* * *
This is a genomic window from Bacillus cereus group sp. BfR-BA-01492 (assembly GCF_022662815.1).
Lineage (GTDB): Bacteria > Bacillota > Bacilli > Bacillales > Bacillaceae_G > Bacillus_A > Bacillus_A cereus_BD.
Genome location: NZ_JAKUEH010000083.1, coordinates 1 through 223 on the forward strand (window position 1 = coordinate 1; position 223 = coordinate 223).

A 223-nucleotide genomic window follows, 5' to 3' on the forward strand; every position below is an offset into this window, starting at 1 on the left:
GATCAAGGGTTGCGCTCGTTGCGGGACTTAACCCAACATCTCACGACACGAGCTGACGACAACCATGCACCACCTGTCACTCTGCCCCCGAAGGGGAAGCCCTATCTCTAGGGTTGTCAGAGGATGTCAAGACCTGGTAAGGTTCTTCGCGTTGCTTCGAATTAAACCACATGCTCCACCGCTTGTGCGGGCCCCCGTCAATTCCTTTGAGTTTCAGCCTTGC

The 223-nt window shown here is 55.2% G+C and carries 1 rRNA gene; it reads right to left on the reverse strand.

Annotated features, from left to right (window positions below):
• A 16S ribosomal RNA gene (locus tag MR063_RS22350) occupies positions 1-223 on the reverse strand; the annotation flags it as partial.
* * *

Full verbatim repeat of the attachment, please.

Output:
This is a genomic window from Bacillus cereus group sp. BfR-BA-01492 (assembly GCF_022662815.1).
Lineage (GTDB): Bacteria > Bacillota > Bacilli > Bacillales > Bacillaceae_G > Bacillus_A > Bacillus_A cereus_BD.
Genome location: NZ_JAKUEH010000083.1, coordinates 1 through 223 on the forward strand (window position 1 = coordinate 1; position 223 = coordinate 223).

A 223-nucleotide genomic window follows, 5' to 3' on the forward strand; every position below is an offset into this window, starting at 1 on the left:
GATCAAGGGTTGCGCTCGTTGCGGGACTTAACCCAACATCTCACGACACGAGCTGACGACAACCATGCACCACCTGTCACTCTGCCCCCGAAGGGGAAGCCCTATCTCTAGGGTTGTCAGAGGATGTCAAGACCTGGTAAGGTTCTTCGCGTTGCTTCGAATTAAACCACATGCTCCACCGCTTGTGCGGGCCCCCGTCAATTCCTTTGAGTTTCAGCCTTGC

The 223-nt window shown here is 55.2% G+C and carries 1 rRNA gene; it reads right to left on the reverse strand.

Annotated features, from left to right (window positions below):
• A 16S ribosomal RNA gene (locus tag MR063_RS22350) occupies positions 1-223 on the reverse strand; the annotation flags it as partial.